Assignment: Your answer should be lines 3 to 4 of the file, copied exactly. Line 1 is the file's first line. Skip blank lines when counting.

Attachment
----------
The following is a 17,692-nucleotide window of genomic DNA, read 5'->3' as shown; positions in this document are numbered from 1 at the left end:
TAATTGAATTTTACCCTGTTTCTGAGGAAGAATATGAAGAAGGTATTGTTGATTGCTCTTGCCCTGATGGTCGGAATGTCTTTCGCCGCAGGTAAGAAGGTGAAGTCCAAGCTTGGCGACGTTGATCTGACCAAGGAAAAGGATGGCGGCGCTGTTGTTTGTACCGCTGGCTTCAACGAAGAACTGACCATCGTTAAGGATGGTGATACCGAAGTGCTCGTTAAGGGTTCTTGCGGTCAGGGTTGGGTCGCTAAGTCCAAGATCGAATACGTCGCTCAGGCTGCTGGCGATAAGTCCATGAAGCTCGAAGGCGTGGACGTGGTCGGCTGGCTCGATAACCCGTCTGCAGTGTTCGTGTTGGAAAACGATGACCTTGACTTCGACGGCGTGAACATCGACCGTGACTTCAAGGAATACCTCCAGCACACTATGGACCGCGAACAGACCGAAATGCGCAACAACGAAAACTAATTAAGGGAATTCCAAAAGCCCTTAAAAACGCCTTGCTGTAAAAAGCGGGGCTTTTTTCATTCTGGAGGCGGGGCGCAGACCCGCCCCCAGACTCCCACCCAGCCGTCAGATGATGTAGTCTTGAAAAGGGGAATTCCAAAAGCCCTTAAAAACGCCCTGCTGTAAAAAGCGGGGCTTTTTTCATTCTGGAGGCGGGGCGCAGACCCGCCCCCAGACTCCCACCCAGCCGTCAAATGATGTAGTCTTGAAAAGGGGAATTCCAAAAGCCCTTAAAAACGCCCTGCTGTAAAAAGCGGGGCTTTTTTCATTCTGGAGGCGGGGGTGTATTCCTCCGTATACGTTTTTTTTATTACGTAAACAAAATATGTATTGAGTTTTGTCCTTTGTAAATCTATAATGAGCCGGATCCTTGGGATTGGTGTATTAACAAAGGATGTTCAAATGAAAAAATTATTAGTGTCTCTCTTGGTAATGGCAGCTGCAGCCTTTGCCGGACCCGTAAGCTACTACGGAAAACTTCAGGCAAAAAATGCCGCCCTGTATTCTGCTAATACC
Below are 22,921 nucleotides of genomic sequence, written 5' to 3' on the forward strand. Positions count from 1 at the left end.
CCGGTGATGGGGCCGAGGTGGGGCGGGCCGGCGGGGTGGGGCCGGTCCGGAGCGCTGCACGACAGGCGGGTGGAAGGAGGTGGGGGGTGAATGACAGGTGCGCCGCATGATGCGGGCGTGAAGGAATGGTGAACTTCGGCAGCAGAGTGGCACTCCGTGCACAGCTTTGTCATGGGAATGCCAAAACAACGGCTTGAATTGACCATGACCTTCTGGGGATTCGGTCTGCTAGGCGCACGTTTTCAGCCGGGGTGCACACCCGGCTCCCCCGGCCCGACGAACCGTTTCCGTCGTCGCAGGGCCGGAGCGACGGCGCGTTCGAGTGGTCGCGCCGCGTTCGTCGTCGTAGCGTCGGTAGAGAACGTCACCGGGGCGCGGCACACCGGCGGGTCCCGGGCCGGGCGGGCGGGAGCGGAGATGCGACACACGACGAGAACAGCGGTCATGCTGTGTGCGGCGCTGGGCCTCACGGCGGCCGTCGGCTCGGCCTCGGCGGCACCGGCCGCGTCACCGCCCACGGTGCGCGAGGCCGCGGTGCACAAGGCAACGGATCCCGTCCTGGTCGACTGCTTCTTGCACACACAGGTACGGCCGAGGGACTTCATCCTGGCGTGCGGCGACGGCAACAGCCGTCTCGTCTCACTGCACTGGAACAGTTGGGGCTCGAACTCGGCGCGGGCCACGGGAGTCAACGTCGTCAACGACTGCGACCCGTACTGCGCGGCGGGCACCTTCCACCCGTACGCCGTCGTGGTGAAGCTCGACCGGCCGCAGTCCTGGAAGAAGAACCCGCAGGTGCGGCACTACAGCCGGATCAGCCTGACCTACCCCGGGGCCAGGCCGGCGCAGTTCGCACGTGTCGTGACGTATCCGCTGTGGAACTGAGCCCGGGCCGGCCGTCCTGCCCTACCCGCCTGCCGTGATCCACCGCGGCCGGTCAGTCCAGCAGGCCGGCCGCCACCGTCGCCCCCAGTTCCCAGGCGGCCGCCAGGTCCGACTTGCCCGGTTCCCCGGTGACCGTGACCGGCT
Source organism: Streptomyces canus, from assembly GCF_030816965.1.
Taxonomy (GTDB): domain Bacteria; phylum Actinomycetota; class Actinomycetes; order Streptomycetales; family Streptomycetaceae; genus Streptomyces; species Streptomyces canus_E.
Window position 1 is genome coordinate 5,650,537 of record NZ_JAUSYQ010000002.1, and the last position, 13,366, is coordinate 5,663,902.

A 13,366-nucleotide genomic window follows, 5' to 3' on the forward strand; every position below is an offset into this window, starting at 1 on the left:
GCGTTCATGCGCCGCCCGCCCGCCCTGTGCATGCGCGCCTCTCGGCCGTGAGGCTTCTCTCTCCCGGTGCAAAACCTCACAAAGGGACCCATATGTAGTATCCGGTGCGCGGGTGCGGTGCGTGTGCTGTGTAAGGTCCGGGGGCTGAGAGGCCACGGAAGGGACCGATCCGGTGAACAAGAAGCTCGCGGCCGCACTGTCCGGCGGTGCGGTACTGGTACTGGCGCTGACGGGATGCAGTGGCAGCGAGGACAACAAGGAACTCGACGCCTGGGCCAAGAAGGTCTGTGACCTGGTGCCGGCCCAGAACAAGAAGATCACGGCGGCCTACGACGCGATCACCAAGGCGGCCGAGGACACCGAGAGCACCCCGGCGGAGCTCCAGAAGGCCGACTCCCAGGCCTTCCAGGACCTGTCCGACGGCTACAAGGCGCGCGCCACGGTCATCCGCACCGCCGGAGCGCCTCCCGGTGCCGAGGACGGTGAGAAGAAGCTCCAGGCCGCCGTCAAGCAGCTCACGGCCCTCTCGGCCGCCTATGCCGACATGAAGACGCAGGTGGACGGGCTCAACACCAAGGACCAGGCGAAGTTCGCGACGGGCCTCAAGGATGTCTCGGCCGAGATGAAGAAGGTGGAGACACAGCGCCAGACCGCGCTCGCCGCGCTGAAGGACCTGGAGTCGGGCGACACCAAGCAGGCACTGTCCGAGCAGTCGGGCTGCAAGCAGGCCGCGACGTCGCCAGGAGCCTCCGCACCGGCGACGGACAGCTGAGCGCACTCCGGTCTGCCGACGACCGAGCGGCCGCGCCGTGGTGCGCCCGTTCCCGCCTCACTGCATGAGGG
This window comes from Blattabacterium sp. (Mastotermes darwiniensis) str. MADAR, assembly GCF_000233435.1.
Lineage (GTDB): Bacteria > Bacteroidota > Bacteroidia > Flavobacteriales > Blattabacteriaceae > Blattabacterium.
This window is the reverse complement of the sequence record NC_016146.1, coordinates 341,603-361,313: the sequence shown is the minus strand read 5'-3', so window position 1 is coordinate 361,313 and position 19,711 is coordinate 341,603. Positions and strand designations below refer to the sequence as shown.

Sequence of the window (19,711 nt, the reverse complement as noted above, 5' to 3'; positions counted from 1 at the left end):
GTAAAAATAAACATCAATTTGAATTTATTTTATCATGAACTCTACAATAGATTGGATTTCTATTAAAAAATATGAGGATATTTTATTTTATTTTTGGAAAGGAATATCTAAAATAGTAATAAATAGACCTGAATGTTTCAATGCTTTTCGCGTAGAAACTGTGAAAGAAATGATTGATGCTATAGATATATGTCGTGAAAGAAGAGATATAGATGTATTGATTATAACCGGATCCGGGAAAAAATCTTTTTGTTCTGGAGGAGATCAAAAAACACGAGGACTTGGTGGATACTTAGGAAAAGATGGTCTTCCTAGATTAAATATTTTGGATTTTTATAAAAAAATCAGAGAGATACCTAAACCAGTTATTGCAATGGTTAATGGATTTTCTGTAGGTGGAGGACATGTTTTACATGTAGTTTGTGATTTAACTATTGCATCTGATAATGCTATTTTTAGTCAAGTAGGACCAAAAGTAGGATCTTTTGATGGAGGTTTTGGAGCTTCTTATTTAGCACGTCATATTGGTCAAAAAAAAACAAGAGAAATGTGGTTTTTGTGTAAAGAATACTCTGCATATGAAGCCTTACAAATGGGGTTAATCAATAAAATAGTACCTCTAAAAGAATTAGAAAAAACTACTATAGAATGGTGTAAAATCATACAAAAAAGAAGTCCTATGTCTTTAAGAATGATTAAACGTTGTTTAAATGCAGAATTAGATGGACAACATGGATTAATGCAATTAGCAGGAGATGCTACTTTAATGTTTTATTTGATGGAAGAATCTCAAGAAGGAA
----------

Below are 22,921 nucleotides of genomic sequence, written 5' to 3' on the forward strand. Positions count from 1 at the left end.
CCGGTGATGGGGCCGAGGTGGGGCGGGCCGGCGGGGTGGGGCCGGTCCGGAGCGCTGCACGACAGGCGGGTGGAAGGAGGTGGGGGGTGAATGACAGGTGCGCCGCATGATGCGGGCGTGAAGGAATGGTGAACTTCGGCAGCAGAGTGGCACTCCGTGCACAGCTTTGTCATGGGAATGCCAAAACAACGGCTTGAATTGACCATGACCTTCTGGGGATTCGGTCTGCTAGGCGCACGTTTTCAGCCGGGGTGCACACCCGGCTCCCCCGGCCCGACGAACCGTTTCCGTCGTCGCAGGGCCGGAGCGACGGCGCGTTCGAGTGGTCGCGCCGCGTTCGTCGTCGTAGCGTCGGTAGAGAACGTCACCGGGGCGCGGCACACCGGCGGGTCCCGGGCCGGGCGGGCGGGAGCGGAGATGCGACACACGACGAGAACAGCGGTCATGCTGTGTGCGGCGCTGGGCCTCACGGCGGCCGTCGGCTCGGCCTCGGCGGCACCGGCCGCGTCACCGCCCACGGTGCGCGAGGCCGCGGTGCACAAGGCAACGGATCCCGTCCTGGTCGACTGCTTCTTGCACACACAGGTACGGCCGAGGGACTTCATCCTGGCGTGCGGCGACGGCAACAGCCGTCTCGTCTCACTGCACTGGAACAGTTGGGGCTCGAACTCGGCGCGGGCCACGGGAGTCAACGTCGTCAACGACTGCGACCCGTACTGCGCGGCGGGCACCTTCCACCCGTACGCCGTCGTGGTGAAGCTCGACCGGCCGCAGTCCTGGAAGAAGAACCCGCAGGTGCGGCACTACAGCCGGATCAGCCTGACCTACCCCGGGGCCAGGCCGGCGCAGTTCGCACGTGTCGTGACGTATCCGCTGTGGAACTGAGCCCGGGCCGGCCGTCCTGCCCTACCCGCCTGCCGTGATCCACCGCGGCCGGTCAGTCCAGCAGGCCGGCCGCCACCGTCGCCCCCAGTTCCCAGGCGGCCGCCAGGTCCGACTTGCCCGGTTCCCCGGTGACCGTGACCGGCT